Here’s yet another sign that 3-D technology is breaking out of science labs and engineering departments and finding purpose as a tool to solve a wide range of problems, including those in the medical field.
A team at Stanford University has created what they say is the first-ever touch-enabled virtual “body double” of patients undergoing endoscopic sinus surgery using those patients own preoperative CT scans. The Stanford Rhinological Virtual Surgical Environment leverages touch-enabled modeling solutions and haptic devices from SensAble Technologies to allow surgeons to rehearse specific surgery approaches in a virtual environment prior to the actual surgery, eliminating any element of surprise. The haptic capabilities deliver an immersive 3-D experience, allowing physicians to work by feel and giving them a nearly identical replica of the complex shapes and structures they will encounter in the actual patient during the procedure.
The Stanford team developed the virtual 3-D environment by taking multiple CT scans of the sinus cavities of patients and using standard off-the-shelf hardware and software to create a composite of their anatomy. The haptic device closely resembles an endoscopic surgical instrument, providing that realistic sense of touch. Using the off-the-shelf components, the Sanford team was able to create a 3-D immersive virtual training system for around a tenth of the cost of existing endoscopic surgery simulators and the ability to personalize the training with a patient’s body structure is a trend it hopes will spur more personalized surgical planning and training.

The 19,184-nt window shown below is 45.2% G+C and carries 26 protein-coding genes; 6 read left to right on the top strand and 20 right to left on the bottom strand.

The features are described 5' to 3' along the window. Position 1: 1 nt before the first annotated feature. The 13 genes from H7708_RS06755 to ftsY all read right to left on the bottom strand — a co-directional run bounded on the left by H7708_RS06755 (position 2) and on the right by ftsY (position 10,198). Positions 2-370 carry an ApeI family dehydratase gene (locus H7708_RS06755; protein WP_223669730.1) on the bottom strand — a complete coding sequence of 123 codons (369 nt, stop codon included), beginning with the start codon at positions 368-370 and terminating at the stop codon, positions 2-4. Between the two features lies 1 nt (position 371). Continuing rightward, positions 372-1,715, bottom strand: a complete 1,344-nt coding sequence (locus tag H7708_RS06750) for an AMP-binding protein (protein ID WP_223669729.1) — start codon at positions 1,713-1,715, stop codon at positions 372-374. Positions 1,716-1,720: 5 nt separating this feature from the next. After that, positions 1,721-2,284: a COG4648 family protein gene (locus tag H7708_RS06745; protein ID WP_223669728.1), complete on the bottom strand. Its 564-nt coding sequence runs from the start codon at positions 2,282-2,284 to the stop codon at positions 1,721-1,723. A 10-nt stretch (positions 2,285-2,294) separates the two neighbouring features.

“The ability to use patient-specific data from CT scans is a key point in creating simulations that enable a meaningful rehearsal of procedures,” notes Kenneth Salisbury, a haptics expert and a professor in Stanford’s Department of Computer Science and Surgery, who is spearheading the development of this virtual environment. “We’re beginning to make it feel much more like the actual patient during interaction.”
Advances in haptics, improved algorithms and more affordable computational horsepower is empowering better visualization and driving these new types of surgical training systems, which Salisbury likens to flight simulators used by pilots for flight training. Most surgical training systems today employ serial 2-D CT scan images, which make it difficult for surgeons to understand a patient’s unique variations nor get any true sense of feel.
Salisbury’s team is currently working with doctors to get feedback on the system and hopes to get it into clinical trials soon. The system also has applicability for other types of surgical training beyond endoscopic procedures, Salisbury says.